The Story of Clocks and Calendars

by Betsy Maestro

Other authorsGiulio Maestro (Illustrator)
Paperback, 2004

Status

Available

Call number

529 Mde

Call number

529 Mde

Local notes

529 Mae

Collection

Publication

HarperCollins (2004), Edition: Reprint, 48 pages

Description

Discusses the year 2000 as a milestone marking two thousand years of human achievement, as a threshold leading into a new millennium, and as an important anniversary of the birth of Jesus Christ.

Language

Original language

English

Physical description

48 p.; 9.25 inches

ISBN

0060589450 / 9780060589455

Barcode

4133

User reviews

LibraryThing member csloan
This is a book about the history of clocks and calendars. This would be a good book to read when you are talking about ancient life and eras. This book has great pictures and drawings of real thinks from ancient history.
LibraryThing member ALGuerra
This book is a good book for elementary students to learn about the different types of clocks and calendars and how they have evolved throughout the years. The text is a little advanced, but the teacher can help with the reading. The book provides many pictures of the clocks and calendars used.
LibraryThing member meblack19
This books is a fun little read. It is about the history of clocks and calendars, and what time has come to mean over the years to different people. I didn't know much about this subject, so I actually learned a lot from this book. The illustrations are great and do a wonderful job explaining a lot of the things talked about in the text. There's stuff about the Chinese, Mayan, Greek, Egyptian, and European cultures and how they each kept time, both day to day, and through the years. The lunar and solar cycles are explained and how people kept time watching the moon and the sun. Also, a lot is explained about accuracy in time keeping and how clocks are made. It is very technical. The book includes added information at the end and an index. There's also a list of other books in The American Story series. Although there is not an "about the author" section, it is clear that the author does know what she's talking about, since there are other books in this series as well. There is no need for a glossary because everything is explained in the text. A lot of the illustrations have captions as well, which helps to farther explain the concepts discussed in the text. This is a wonderful book to have in history classrooms, science classrooms, and math classrooms. It's great for cross curriculum.… (more)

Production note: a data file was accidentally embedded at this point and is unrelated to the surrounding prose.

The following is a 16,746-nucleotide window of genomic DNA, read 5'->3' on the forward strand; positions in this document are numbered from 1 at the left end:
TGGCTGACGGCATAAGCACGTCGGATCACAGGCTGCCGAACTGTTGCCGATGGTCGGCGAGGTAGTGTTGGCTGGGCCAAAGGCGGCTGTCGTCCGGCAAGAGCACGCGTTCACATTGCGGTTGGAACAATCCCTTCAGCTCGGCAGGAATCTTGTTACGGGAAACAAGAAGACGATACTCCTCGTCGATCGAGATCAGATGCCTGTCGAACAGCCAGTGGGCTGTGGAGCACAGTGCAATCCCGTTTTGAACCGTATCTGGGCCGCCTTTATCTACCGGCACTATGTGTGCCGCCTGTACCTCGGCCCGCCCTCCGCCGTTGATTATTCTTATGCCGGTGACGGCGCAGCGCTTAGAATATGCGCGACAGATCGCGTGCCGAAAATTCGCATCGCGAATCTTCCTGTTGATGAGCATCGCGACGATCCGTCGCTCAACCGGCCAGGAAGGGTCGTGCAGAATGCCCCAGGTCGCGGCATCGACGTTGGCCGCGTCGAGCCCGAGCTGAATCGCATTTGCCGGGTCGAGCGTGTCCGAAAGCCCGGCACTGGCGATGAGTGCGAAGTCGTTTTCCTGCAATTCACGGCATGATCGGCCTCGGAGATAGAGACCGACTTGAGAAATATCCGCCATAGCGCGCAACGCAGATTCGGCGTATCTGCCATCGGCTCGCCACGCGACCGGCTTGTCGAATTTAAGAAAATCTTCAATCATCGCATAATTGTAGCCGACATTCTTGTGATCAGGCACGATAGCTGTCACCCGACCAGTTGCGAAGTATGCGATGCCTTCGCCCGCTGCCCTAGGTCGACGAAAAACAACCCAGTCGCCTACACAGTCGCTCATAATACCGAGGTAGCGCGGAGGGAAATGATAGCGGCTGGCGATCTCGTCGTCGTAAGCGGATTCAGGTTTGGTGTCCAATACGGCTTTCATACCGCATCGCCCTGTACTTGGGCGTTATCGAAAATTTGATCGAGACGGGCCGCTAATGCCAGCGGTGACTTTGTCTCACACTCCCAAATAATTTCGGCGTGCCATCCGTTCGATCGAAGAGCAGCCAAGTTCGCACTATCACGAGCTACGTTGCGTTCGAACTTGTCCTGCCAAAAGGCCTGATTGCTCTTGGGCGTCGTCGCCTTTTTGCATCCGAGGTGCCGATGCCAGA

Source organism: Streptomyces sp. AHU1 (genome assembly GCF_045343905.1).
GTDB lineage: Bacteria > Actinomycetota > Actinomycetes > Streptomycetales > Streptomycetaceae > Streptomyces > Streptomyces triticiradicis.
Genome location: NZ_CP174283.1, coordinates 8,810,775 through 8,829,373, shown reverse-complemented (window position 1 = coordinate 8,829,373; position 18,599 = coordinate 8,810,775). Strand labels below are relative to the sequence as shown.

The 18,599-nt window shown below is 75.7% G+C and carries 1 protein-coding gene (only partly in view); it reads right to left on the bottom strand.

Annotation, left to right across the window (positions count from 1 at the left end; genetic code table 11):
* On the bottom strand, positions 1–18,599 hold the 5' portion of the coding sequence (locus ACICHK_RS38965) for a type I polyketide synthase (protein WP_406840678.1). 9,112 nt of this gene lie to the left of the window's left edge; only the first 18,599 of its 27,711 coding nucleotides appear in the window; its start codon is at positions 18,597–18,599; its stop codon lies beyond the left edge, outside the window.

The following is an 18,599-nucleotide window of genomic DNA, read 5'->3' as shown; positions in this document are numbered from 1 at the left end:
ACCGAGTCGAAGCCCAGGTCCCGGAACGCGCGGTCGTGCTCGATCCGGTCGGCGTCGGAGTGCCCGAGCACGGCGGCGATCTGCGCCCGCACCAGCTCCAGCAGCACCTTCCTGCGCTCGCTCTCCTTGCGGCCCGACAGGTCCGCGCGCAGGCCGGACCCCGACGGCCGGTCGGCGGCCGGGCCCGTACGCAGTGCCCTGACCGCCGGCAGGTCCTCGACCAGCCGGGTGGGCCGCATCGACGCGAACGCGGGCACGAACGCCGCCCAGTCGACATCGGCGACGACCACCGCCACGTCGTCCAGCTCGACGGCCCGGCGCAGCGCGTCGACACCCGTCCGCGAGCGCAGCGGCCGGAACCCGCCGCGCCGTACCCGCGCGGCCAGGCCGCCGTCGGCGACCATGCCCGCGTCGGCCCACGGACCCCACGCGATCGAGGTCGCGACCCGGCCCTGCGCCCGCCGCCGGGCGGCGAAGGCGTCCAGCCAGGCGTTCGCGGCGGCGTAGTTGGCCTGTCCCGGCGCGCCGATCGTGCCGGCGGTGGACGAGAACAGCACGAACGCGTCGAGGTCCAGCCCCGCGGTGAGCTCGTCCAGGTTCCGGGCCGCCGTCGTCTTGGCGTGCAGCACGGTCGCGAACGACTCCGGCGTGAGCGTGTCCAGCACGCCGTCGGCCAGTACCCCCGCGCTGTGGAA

LibraryThing member themulhern
The illustrations are pleasant to the eye. But some of them were poorly researched and are incorrect as is some of the text. These errors seem more culpable as the book is not long, and contains very little text.

An instance of a factual error in the text is the mention of the Roman Emperor, Numa Pompilius, who ruled in the seventh century BC on page 24. Since there was no Roman Empire in the seventh century BC, and wasn't really going to be one for several hundred years, Numa Pompilius can not have been an emperor. Numa Pompilius was one of the early, and possibly legendary, kings of Rome.

An instance of an error in the illustrations is on p.19, where a Greek astronomer is depicted using an Arab astrolabe to take a star sight. The astrolabe in the illustration of the astronomer is copied from the illustration of the Arab astrolabe right next to it, evidently. But the Arab astrolabe was really a sophisticated computational instrument, unlikely to be used for measuring angles in the heavens, and invented about 1000 years later, anyway.

However, there is a really nice illustration of a Greek water clock that must have run pretty steadily.
… (more)
LibraryThing member themulhern
The illustrations are pleasant to the eye. But some of them were poorly researched and are incorrect as is some of the text. These errors seem more culpable as the book is not long, and contains very little text.

An instance of a factual error in the text is the mention of the Roman Emperor, Numa Pompilius, who ruled in the seventh century BC on page 24. Since there was no Roman Empire in the seventh century BC, and wasn't really going to be one for several hundred years, Numa Pompilius can not have been an emperor. Numa Pompilius was one of the early, and possibly legendary, kings of Rome.

An instance of an error in the illustrations is on p.19, where a Greek astronomer is depicted using an Arab astrolabe to take a star sight. The astrolabe in the illustration of the astronomer is copied from the illustration of the Arab astrolabe right next to it, evidently. But the Arab astrolabe was really a sophisticated computational instrument, unlikely to be used for measuring angles in the heavens, and invented about 1000 years later, anyway.

However, there is a really nice illustration of a Greek water clock that must have run pretty steadily.
… (more)

Pages

48

Rating

(8 ratings; 3.4)
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